Learning & Teaching Languages Research Lab

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Learning and teaching languages is a very active area at the University of Canterbury. We have a suite of unique online courses and programmes which are available to students in any part of the world. Our research efforts are focused in two areas: digital practices in learning and teaching languages and intergenerational transmission of minority languages. As well as their own individual and collaborative research, a team of enthusiastic researchers supervise research students in this area who are working on their PhDs and Master theses. We regularly invite researchers, students and teachers to meet up with us in person or online for symposia in these research areas, and we offer resources for language teachers and for parents and professionals involved with children growing up with more than one language.

Please browse through these pages and take a look at what we are doing. Come back regularly and see if there is a meeting you can join in.

Resources for Teachers

These presentations of selected digital tools were produced by students in the course EDEM633 Foundations of technology-enhanced language learning and are shared here by permission from the authors.

Using digital tools to enhance English Listening Comprehension of New Zealand Mi

Barbara Song-Smart

This essay investigates the potentials of incorporating five digital tools in the English listening comprehension training.  It illustrates some of the features and functions of individual tools, and examines and demonstrates how they can be used in listening comprehension training to enhance the outcome or improve the enjoyment of learning.  

Investigating whether several digital tools would enhance L2 language learning i.

Kath O’Regan

The context for teaching and learning is an Urban Primary School in Christchurch, New Zealand. Many more English Language Learners (ELLs) than before are enrolling at the present time and now represent one fifth of the school roll.  The Primary School caters for Year 0-6 children and takes children from both in zone and out of zone.  Many of the ELLs enrolled at the current time are from out of zone.  One of the reasons given by out of zone parents for enrolling in this school is the robust ESOL programme offered in conjunction with the strong emphasis on technology enhanced language learning (TELL).

Using Mobile Technology for Second Language Skills Acquisition: A Task-based App.

Linda Edwards

The context for this assignment is a private English language provider in Christchurch, New Zealand. The English language teaching industry has suffered since the earthquakes of 2010/2011, shrinking from forty-four to two private providers. Consequently, this particular institution has only two classes; one for adults and one for teenagers. The school has a strong pastoral care and communicative language teaching focus but the teaching environment is digitally poor (Gonzalez & St. Louis, 2012). It is not financially viable for the school to up-grade technological equipment in any significant way. All the learners have at least one mobile phone and/or tablet each; it would seem apposite to use these devices as that would not entail any undue financial outlays for the school. The school has ultra-fast broadband with Wi-Fi available to all students. Thus, introducing mobile-assisted language learning (MALL) into task-based (TBL) lessons could help modernize the teaching and learning environment.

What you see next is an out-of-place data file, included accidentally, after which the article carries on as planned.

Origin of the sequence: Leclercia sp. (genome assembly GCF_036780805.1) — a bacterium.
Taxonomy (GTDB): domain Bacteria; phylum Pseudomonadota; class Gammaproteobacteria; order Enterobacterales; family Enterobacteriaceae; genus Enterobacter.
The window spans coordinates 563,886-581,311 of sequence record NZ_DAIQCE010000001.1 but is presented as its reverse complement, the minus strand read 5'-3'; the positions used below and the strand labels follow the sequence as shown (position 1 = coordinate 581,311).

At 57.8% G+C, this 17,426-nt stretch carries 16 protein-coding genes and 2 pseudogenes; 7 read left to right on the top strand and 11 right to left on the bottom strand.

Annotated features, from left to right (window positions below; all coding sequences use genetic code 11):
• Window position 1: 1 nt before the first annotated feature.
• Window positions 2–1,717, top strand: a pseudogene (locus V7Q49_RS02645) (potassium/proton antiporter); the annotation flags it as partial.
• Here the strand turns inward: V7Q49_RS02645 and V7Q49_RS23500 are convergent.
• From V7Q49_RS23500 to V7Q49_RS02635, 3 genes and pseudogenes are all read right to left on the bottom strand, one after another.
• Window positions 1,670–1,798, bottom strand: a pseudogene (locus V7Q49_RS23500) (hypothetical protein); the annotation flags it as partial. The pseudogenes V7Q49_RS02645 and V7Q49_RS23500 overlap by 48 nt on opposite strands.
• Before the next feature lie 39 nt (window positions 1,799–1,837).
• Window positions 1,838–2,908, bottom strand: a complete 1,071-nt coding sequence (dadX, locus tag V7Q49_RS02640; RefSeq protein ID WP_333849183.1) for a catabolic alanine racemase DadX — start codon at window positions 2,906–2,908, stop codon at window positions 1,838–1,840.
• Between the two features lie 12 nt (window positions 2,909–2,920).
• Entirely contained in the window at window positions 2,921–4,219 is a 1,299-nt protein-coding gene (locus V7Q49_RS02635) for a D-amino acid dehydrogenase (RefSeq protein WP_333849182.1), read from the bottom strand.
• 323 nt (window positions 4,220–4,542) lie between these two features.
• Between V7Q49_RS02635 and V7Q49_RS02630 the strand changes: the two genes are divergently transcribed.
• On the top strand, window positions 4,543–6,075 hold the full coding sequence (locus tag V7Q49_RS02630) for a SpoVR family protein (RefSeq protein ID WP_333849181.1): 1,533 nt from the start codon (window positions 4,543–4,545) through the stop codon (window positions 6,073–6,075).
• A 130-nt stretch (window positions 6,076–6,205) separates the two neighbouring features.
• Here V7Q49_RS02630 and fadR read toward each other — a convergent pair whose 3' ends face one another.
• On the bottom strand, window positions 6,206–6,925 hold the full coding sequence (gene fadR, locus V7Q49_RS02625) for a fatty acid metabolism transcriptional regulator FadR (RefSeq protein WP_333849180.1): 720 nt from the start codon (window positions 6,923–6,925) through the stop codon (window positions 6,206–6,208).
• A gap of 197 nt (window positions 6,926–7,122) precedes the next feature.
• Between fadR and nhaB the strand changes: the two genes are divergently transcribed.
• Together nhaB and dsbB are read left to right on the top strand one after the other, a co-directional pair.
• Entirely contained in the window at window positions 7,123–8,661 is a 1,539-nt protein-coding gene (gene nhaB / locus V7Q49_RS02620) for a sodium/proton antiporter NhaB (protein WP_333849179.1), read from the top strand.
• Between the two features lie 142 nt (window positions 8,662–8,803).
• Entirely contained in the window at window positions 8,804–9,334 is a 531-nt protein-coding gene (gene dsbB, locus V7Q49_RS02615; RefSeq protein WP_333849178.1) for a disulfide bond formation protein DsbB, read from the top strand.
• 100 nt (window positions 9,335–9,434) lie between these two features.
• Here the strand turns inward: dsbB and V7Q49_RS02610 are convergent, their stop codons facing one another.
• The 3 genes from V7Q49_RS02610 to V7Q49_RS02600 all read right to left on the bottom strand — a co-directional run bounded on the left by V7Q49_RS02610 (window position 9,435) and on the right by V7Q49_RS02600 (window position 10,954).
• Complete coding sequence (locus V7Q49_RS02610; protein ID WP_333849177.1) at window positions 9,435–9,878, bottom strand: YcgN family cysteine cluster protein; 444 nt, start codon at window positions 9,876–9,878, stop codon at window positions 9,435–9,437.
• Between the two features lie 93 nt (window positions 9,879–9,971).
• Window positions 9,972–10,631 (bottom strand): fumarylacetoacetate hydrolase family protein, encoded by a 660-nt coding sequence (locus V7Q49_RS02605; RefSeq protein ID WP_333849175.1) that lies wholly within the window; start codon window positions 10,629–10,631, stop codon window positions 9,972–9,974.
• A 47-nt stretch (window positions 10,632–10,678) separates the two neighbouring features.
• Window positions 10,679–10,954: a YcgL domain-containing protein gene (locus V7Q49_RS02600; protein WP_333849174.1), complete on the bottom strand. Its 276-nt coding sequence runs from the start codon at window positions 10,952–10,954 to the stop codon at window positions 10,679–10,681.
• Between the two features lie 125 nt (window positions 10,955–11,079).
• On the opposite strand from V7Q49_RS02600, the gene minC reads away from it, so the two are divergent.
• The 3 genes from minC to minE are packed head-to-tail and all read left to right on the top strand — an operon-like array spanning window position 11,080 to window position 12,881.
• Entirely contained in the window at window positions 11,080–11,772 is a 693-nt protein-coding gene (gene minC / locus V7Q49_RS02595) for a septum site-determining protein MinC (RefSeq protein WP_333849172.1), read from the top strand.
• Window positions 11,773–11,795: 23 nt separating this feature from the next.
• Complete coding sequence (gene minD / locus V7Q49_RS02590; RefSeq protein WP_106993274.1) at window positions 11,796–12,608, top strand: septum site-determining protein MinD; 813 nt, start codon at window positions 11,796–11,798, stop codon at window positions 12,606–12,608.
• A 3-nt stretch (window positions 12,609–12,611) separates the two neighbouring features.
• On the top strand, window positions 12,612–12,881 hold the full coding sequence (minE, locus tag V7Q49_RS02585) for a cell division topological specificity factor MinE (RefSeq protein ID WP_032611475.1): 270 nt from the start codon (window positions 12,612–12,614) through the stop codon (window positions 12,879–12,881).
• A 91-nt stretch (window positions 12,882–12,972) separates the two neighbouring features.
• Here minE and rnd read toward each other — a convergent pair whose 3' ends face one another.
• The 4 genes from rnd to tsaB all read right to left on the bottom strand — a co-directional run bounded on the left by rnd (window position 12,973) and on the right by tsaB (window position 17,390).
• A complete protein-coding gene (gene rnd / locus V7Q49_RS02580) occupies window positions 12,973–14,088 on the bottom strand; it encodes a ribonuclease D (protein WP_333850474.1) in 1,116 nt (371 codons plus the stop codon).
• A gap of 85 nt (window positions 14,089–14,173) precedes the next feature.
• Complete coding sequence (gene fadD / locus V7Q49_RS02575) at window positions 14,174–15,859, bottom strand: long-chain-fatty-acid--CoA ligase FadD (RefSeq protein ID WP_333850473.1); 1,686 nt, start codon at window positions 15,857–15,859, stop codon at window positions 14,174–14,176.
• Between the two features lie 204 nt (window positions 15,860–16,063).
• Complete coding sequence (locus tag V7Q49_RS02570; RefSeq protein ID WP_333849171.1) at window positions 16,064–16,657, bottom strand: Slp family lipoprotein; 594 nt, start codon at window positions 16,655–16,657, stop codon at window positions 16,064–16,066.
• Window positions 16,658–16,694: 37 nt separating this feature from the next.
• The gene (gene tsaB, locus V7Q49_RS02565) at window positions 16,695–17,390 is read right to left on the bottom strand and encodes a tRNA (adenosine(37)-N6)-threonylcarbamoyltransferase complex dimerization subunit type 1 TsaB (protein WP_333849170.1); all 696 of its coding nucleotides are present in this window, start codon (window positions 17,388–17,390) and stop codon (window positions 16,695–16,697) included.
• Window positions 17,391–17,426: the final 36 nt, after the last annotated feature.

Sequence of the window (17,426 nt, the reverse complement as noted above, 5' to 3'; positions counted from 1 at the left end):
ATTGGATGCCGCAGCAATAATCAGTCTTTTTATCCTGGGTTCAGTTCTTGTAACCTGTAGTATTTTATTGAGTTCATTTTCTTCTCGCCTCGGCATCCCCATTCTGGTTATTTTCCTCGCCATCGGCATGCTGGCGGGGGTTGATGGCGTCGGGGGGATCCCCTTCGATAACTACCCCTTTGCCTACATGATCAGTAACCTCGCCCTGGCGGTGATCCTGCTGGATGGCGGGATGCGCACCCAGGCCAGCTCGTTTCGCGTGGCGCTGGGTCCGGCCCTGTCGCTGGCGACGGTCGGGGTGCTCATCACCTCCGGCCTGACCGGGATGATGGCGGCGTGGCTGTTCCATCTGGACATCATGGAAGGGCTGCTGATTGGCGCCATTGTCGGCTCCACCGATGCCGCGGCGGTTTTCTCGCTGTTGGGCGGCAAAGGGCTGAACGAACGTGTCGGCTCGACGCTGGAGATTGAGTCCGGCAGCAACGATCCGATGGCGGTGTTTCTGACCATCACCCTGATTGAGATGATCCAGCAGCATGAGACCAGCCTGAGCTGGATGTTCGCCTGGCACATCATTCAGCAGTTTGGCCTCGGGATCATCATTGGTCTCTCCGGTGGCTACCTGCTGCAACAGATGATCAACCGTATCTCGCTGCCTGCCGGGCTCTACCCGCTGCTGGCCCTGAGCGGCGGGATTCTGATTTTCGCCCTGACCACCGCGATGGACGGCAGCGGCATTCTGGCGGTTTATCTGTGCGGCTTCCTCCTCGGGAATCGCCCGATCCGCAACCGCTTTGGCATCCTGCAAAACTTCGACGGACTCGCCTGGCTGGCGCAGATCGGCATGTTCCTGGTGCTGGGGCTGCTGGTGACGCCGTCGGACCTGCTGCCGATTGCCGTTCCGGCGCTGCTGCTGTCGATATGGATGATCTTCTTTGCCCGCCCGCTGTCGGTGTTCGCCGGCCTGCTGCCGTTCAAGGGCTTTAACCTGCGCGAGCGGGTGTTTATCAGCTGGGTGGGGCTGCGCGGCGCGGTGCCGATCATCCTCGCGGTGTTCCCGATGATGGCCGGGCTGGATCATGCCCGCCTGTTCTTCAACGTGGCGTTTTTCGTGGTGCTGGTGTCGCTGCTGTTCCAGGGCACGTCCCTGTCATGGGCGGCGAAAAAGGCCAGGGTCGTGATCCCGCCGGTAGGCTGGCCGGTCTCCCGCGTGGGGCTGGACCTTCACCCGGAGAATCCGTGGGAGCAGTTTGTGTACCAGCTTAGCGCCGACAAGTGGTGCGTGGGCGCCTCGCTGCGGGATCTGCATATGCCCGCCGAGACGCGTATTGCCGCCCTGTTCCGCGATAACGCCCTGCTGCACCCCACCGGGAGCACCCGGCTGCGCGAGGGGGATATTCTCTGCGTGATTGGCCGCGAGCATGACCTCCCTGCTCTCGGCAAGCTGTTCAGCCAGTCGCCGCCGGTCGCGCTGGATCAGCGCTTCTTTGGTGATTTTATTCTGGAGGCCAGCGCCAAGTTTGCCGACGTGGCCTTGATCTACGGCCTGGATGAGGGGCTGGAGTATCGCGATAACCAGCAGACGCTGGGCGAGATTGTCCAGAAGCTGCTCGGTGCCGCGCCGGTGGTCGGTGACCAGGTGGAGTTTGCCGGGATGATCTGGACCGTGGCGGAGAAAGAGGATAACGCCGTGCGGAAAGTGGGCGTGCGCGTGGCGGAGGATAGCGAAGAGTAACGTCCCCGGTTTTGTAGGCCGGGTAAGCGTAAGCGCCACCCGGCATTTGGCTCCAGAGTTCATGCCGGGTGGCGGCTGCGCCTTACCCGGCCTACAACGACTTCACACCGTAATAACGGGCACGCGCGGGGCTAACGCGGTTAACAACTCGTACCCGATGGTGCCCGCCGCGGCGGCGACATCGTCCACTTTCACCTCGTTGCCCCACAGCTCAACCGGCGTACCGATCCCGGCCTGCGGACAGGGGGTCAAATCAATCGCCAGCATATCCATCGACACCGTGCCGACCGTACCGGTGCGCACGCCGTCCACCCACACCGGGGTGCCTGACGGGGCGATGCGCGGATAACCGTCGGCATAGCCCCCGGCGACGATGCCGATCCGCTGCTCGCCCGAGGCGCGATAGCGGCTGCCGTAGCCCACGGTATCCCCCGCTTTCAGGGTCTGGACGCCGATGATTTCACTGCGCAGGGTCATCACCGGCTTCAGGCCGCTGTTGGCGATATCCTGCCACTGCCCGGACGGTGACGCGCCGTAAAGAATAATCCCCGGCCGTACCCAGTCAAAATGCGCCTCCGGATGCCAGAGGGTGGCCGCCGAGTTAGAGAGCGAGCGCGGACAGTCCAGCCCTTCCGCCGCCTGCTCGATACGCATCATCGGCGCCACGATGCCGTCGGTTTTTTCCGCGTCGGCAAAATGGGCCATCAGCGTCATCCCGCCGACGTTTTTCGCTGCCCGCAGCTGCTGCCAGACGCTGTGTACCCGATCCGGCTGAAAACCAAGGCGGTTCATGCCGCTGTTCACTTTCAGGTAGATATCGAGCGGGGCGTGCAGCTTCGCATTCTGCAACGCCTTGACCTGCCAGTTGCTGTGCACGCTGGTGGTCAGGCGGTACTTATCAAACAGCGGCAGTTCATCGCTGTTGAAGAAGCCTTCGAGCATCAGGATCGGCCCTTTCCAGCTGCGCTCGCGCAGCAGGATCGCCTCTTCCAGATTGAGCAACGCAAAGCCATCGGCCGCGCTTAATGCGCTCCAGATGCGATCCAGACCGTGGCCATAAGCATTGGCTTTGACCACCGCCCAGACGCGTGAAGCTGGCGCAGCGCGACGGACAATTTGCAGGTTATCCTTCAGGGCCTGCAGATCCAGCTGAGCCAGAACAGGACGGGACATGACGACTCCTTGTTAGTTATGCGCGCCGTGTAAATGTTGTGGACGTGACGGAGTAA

Tools for creating bilingual resources for ESL students in the junior classes.

Marilyn Walter

According to Statistics New Zealand as cited in Royal Society of New Zealand (2013), more than 160 languages are spoken in NZ homes.  As 2006 data (New Zealand Human Rights Commission, 2008) reveal that 76.6% of New Zealanders are monolingual, most children learning English as their second language (ESL) starting school in New Zealand, will have a teacher not fluent in their home language (L1).  For junior classroom teachers faced with the challenge of teaching reading and writing to a child in a language they are still unfamiliar with, creative solutions are required. Children learn most effectively in their L1 (Dixon, Zhao, Blanca, & Jee-Young, 2012; Halle, Hair, McNamara, & Chien, 2012; May, Hill, & Tiakiwai, 2004), once concepts are learned in their L1 they are easily transferred to their L2 (second language).  Much research shows that bilingual education that lasts over several years is the most beneficial for the student and for society in general (May et al., 2004). But best case scenarios rarely occur in the classroom, so it is up to the teacher, with the support of the school and the community, to provide the best education practicable to ensure ESL students receive an adequate literary education. 

This paper will concentrate on tools which support both the teacher and student to create bilingual resources such as digital stories, which enable meaningful tasks, creating authentic artefacts for authentic audiences. 


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